• the FARMS (students with free and reduced meals) rate for the county is 35%, yet a majority of the schools that SMOBs come from have FARMS rates less than this average.

It’s easy to conclude that students of color are simply not interested in running for this leadership position. This explanation is just too simple and glazes over the real issue. The problem is rooted in a societal tendency to equate success and power with whiteness and being a man. As students who are women and/or of color see a recurrence of power being upheld by the same group of people, they begin to internalize the idea that they are unfit to serve as leaders.

What Diverse Leadership Looks Like

Rather than getting stuck in thinking of leadership in just one form, what if we started to expand our definition of who a “student leader” is? Have you ever thought of all the different ways that students exhibit leadership but are looked down upon for it? The truth of the matter is, one does not have to fit society’s constructed standard of what a politician should look like. Leadership can be seen in students with multilingual communication skills who are often in charge of translating for their parents or even helping them study for their citizenship test, as well as those who resist social norms by coordinating town halls or aspiring to achieve despite potential setbacks.

These students are all exhibiting leadership skills that are often ignored or downright ridiculed, yet these abilities are needed to combat the pressing issues of our county: the opportunity gap, graduation rates, and student-centered classrooms. Our home of Montgomery County may have a myriad of ethnicities and cultural backgrounds, but we fail to recognize and reap the benefits of such diversity. Bryan Stevenson, founder of the Equal Justice Initiative says,  “Those closest to the problem are closest to the solution, but furthest from resources and power.” Let’s change that in our county, starting with expanding our narrow ideas of what a leader “looks like” and empowering students to believe in their unique abilities to lead.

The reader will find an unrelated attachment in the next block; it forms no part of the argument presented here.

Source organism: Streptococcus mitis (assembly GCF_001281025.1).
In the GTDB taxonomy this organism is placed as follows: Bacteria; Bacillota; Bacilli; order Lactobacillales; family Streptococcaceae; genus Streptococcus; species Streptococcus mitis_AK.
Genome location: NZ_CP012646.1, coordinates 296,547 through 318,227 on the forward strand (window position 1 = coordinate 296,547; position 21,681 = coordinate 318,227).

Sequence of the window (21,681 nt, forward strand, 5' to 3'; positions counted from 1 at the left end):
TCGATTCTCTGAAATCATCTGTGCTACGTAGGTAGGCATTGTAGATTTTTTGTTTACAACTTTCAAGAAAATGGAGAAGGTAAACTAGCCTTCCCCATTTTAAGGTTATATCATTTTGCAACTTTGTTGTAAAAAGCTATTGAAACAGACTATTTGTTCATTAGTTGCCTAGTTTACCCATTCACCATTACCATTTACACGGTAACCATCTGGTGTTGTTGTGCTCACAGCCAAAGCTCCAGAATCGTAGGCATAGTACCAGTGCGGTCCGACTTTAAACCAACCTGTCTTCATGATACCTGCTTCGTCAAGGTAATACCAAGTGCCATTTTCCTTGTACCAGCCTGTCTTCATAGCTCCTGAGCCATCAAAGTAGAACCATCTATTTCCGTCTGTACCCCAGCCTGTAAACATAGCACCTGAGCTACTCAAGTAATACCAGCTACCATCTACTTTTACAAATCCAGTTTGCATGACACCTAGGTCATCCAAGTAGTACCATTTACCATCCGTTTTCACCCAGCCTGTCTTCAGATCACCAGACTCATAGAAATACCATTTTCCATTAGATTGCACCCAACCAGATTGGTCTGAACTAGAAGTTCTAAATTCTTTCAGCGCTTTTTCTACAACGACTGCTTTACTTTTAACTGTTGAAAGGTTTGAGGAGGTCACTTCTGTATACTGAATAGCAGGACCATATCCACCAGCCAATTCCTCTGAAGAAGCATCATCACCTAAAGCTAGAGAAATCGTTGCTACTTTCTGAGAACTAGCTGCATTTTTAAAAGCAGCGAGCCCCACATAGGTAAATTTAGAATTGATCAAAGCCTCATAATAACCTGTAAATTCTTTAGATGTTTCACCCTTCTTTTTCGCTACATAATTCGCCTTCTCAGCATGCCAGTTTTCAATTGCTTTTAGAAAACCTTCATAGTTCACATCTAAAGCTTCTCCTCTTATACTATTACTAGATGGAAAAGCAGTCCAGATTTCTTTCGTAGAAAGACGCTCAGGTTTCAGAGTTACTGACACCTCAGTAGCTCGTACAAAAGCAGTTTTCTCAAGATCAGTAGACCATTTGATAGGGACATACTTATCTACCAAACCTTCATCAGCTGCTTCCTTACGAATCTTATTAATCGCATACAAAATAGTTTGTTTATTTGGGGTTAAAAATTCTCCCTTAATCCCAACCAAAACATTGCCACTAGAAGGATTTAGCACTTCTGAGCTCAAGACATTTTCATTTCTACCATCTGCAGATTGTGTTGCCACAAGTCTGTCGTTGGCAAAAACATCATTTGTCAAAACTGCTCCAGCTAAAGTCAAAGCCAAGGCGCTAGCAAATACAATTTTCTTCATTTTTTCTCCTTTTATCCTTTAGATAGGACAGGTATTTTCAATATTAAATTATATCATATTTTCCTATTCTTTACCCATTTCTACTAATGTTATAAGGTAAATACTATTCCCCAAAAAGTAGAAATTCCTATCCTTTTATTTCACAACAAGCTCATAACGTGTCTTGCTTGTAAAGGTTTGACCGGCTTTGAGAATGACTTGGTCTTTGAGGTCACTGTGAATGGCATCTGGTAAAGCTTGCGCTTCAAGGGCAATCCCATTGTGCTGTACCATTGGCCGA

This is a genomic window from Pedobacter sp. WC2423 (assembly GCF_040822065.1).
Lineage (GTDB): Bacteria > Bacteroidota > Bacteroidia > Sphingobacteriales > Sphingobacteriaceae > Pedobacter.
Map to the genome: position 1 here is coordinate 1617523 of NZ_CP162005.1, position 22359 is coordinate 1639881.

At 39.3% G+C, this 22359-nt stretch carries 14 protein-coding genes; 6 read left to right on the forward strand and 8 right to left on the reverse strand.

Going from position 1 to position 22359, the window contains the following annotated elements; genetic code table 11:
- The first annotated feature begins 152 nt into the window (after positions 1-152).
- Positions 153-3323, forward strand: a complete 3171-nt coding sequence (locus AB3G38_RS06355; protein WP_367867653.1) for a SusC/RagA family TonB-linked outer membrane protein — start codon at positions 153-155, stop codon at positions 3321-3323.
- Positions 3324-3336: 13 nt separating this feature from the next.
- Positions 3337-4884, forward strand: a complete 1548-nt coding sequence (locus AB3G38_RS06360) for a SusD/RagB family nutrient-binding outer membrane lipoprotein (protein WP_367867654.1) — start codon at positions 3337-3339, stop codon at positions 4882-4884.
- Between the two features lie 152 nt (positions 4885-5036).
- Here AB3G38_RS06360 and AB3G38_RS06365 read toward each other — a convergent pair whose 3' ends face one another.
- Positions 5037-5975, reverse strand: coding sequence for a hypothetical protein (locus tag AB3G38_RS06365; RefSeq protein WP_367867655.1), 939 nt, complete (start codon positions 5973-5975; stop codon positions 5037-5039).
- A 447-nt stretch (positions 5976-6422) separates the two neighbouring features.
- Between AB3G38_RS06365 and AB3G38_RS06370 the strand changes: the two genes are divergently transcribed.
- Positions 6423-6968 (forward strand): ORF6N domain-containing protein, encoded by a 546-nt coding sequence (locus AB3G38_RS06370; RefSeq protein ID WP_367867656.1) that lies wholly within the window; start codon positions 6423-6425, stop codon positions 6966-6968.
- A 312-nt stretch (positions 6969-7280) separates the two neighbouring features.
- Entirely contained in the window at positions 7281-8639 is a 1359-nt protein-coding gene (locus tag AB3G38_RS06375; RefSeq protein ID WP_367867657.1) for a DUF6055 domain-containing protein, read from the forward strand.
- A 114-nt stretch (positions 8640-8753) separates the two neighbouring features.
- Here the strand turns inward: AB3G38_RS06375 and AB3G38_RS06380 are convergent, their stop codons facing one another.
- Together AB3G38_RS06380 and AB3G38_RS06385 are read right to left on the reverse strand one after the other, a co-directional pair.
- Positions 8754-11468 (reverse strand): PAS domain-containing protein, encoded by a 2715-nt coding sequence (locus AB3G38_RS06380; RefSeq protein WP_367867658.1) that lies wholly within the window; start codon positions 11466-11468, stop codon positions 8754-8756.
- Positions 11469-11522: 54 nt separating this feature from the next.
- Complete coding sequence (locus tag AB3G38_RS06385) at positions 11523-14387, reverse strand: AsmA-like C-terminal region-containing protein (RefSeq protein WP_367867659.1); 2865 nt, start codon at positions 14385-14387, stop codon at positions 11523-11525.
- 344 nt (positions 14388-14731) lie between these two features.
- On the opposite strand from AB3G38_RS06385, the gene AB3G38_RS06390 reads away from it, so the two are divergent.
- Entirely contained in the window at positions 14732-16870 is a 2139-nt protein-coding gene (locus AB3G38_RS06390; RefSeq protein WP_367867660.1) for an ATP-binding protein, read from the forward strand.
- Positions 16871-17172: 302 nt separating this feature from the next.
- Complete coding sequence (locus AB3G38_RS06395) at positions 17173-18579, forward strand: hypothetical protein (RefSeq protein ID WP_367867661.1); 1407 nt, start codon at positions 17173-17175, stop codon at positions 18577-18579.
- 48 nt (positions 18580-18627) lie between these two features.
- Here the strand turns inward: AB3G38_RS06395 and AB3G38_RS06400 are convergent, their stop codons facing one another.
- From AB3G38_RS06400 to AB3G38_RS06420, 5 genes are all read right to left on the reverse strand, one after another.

Print Friendly

Leave a Comment

If you want a picture to show with your comment, go get a gravatar.




*

Navigate Right
Navigate Left
  • We Are Leaders Too: Students of Color Speak Out on SMOB

    A & E

    Halloween Costume Winners!

  • We Are Leaders Too: Students of Color Speak Out on SMOB

    Top Stories

    King and Queen of Homecoming

  • We Are Leaders Too: Students of Color Speak Out on SMOB

    Top Stories

    Pink Out at Homecoming Game

  • We Are Leaders Too: Students of Color Speak Out on SMOB

    Top Stories

    Lady Cav’s Field Hockey Having Best Season Yet

  • We Are Leaders Too: Students of Color Speak Out on SMOB

    Top Stories

    PBS Student Reporting Lab at Kennedy wins STEM Grant

  • We Are Leaders Too: Students of Color Speak Out on SMOB

    Top Stories

    Back-to-School Night

  • We Are Leaders Too: Students of Color Speak Out on SMOB

    Top Stories

    Football Season Underway

  • We Are Leaders Too: Students of Color Speak Out on SMOB

    Top Stories

    Kennedy Remembers 911

  • News

    Kennedy Staff Weigh in On Their 911 Experiences

  • Community

    Minority Scholars Program Comes to Kennedy

We Are Leaders Too: Students of Color Speak Out on SMOB